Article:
Once you’ve organized your space, set a process for how customers will collect online orders. If your store is high-volume, it might be most efficient to have a separate line in the checkout counter just for pickups. However, if you have a smaller store or only a few employees on staff at a time, it could be better to integrate order pickups in the regular checkout line.
Whatever you decide, it is essential to have signage pointing shoppers in the right direction, so they know where to go. For example, Starbucks has a designated mobile order pickup area in each of the store locations with a countertop sign.
In-Store or Curbside?
After setting a process for in-store pick up, consider whether you will also offer curbside delivery. This popular option is often convenient for customers on-the-go or who would have difficulty or would prefer not to go inside the store.
If you decide to offer curbside pickup, indicate on your digital receipts and checkout screen how shoppers should contact you when they arrive. Most businesses prefer customers to call the store. However, companies that have live-chat systems within the point-of-sale software or Facebook Messenger may prefer that.
In addition to the logistics of physically getting customers their orders, you will need to consider practices and policies around keeping these online orders organized.
- Processing and turnaround times: How long will it take to pick and package an online order so that it’s ready for pickup? Who will be responsible for receiving and putting together these orders?
- Order ahead time frames: How far in advance can customers place an order? For that week? That day? Keep in mind how orders that are paid for, yet not collected, could impact your inventory management process.
- Marking orders as complete: Customers will likely pay for their orders when they place them online. However, how will you designate in your POS system that a customer has collected the order? Create a standardized process to eliminate confusion between employees.
- Unclaimed orders: Set a plan for how you will remind customers to pick up their orders, and how long you will hold unclaimed orders. After that time frame, consider whether you will refund the shopper, or repackage the order once they are ready for pickup. For example, some repair shops will consider items left for more than 60 days abandoned. Clearly state these policies in your digital receipts so customers know what to expect.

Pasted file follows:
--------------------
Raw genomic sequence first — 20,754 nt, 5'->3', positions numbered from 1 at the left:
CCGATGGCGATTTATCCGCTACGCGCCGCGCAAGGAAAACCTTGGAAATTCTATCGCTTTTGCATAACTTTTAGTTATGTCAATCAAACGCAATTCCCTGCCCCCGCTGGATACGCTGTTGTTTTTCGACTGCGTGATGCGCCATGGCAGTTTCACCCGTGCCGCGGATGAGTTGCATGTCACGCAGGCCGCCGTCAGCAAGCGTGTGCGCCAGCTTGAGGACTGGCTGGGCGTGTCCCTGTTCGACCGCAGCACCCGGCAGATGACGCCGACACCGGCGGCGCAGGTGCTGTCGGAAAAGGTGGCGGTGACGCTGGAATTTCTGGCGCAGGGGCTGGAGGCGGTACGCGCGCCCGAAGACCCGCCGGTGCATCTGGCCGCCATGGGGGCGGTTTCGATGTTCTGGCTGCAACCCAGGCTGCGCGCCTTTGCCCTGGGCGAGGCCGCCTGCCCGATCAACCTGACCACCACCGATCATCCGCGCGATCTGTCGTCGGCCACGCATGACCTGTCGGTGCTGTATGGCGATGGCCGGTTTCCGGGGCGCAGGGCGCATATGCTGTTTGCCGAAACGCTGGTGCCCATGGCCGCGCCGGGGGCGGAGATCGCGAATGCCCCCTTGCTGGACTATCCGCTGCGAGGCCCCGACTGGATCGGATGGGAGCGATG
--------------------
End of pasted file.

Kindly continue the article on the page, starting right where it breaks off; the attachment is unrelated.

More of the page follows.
- Customer notifications: How will you keep customers notified when orders are ready or if there are any changes to their order? Collect multiple contact methods from each shopper such as an email address and phone number. This way, you can still reach them even if their voicemail is full or your message ends up in their spam folder.
4. Train Your Staff
Now that you have created an organized system for collecting, managing, and handing off click and collect orders, hold a training session with your staff. Run through the procedures a few times, make sure they are comfortable and knowledgeable of all the processes and take time to answer any questions. Since store associates are the front line of your business and closely in tune with your customers, they will likely have suggestions and improvements to make the process faster and more efficient.
5. Gather Customer and Employee Feedback
After implementing click and collect orders, gather feedback from customers and employees to help fine-tune the process. Post-purchase email surveys are one of the best ways to collect customer feedback (instead of chatting in-person or waiting for social reviews to come in) because shoppers are more likely to provide honest feedback.
Implementing click and collect or curbside pickup for your brick and mortar store makes it more convenient for customers to buy. Plus, small business solutions like Shopify and Square come with built-in features to manage all your online and in-store orders in one place, including options for click and collect.
If your store doesn’t have a website, you can build one for free in just a few minutes using Square Online. List your products, enable Square Payments, and configure your order pickup settings to start processing online orders today. Visit Square to get started.